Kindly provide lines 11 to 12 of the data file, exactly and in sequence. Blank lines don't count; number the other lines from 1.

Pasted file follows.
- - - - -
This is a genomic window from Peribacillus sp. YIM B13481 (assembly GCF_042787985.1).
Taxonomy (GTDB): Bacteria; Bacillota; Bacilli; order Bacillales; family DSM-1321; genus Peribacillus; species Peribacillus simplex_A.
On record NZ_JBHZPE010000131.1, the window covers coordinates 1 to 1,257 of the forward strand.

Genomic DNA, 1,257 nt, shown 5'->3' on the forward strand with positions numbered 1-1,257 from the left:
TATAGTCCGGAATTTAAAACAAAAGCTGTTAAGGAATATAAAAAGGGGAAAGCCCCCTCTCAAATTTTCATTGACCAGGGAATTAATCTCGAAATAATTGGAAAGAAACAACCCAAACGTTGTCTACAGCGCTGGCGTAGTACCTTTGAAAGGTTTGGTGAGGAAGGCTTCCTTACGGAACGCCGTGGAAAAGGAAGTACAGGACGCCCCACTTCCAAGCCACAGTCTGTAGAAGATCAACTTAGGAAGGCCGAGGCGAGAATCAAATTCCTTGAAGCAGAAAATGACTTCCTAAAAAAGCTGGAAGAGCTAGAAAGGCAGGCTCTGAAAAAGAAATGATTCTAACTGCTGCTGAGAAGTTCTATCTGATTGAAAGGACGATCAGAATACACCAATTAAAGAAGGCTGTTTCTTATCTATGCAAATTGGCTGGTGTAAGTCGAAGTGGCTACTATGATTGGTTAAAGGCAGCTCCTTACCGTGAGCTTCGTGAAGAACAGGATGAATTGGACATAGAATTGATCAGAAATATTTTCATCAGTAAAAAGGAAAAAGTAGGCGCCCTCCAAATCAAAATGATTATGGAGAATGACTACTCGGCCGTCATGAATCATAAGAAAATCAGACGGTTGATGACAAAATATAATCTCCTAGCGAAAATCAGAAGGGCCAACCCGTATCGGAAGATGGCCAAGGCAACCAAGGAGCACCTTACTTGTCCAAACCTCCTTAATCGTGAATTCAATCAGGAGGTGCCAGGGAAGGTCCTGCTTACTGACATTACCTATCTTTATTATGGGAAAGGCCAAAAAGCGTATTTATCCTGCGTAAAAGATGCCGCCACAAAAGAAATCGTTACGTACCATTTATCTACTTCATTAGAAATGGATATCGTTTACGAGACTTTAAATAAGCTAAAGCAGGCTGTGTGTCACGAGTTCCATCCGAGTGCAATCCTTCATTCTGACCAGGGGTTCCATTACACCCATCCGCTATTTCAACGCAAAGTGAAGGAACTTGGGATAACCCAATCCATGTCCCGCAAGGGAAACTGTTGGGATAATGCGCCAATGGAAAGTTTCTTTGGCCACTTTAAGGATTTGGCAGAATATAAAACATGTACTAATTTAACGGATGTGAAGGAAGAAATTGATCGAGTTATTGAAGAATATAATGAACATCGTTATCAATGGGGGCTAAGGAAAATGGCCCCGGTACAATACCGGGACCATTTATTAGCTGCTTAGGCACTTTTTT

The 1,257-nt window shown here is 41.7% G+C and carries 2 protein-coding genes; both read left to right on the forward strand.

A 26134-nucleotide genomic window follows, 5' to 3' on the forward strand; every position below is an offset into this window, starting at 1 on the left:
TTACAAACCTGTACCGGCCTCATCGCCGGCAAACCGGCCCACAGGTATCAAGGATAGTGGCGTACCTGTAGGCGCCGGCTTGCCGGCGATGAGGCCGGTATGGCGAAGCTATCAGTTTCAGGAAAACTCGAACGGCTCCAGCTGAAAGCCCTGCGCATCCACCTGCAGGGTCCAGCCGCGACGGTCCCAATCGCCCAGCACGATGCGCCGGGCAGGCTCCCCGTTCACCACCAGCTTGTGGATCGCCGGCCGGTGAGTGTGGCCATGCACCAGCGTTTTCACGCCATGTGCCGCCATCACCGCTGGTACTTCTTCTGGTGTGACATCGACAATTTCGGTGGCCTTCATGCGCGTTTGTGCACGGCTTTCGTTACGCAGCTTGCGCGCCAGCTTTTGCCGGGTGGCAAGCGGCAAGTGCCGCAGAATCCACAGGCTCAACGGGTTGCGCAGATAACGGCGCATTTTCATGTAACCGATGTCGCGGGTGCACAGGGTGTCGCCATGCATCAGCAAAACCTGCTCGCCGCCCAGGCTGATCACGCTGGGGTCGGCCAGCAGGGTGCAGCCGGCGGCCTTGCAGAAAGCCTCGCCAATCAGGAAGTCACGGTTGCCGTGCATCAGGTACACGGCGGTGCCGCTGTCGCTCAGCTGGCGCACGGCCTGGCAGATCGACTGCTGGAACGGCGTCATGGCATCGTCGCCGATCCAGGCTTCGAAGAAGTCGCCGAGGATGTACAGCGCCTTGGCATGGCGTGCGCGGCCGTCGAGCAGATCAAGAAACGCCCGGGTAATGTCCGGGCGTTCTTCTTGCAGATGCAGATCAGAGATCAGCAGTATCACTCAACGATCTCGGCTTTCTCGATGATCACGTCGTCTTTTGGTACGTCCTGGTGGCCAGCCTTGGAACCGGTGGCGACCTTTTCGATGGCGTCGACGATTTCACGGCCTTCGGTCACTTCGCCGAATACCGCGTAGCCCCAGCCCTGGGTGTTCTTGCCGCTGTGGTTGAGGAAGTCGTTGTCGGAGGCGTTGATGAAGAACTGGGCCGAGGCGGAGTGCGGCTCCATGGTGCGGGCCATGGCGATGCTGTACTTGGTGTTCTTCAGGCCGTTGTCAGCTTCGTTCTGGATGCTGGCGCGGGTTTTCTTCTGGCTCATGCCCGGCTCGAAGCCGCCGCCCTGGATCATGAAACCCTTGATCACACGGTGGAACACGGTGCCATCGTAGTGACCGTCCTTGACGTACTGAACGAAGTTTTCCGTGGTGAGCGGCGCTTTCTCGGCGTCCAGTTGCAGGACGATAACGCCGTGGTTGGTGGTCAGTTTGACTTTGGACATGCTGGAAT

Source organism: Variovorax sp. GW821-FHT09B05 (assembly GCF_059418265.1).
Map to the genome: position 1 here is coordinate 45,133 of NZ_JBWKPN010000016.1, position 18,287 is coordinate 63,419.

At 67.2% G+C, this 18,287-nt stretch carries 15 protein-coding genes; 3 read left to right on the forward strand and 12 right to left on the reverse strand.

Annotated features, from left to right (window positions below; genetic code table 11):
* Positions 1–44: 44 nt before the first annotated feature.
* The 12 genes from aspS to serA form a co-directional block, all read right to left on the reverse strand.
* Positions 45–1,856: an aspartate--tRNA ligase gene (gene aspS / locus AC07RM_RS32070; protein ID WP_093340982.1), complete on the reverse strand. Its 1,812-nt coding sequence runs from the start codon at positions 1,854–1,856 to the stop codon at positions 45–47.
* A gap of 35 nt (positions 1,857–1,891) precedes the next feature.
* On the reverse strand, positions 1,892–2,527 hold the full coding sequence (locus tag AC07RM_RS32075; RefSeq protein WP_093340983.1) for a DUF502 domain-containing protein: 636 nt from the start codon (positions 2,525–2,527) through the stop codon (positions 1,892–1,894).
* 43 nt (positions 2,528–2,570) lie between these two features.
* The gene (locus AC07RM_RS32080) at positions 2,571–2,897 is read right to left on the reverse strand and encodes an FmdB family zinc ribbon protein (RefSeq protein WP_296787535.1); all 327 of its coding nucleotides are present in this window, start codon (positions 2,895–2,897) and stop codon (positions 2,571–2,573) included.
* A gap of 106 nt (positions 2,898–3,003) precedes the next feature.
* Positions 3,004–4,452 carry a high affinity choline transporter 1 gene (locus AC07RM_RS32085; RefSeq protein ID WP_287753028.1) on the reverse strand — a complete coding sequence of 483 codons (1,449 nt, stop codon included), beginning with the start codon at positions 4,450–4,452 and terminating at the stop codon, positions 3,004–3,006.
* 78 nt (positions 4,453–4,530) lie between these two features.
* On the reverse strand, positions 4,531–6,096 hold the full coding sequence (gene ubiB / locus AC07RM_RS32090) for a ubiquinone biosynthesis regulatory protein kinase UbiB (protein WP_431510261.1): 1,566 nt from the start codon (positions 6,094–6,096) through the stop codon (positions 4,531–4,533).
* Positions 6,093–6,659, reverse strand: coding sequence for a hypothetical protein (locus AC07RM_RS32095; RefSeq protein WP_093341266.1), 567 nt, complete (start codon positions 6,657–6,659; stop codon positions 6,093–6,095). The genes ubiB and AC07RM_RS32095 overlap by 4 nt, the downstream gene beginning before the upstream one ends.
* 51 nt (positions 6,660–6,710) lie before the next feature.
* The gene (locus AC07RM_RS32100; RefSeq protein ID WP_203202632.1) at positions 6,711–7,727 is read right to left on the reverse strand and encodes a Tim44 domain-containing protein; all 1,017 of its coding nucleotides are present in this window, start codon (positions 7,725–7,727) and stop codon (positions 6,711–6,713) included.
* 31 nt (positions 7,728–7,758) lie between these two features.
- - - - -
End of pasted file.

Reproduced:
At 67.2% G+C, this 18,287-nt stretch carries 15 protein-coding genes; 3 read left to right on the forward strand and 12 right to left on the reverse strand.

Annotated features, from left to right (window positions below; genetic code table 11):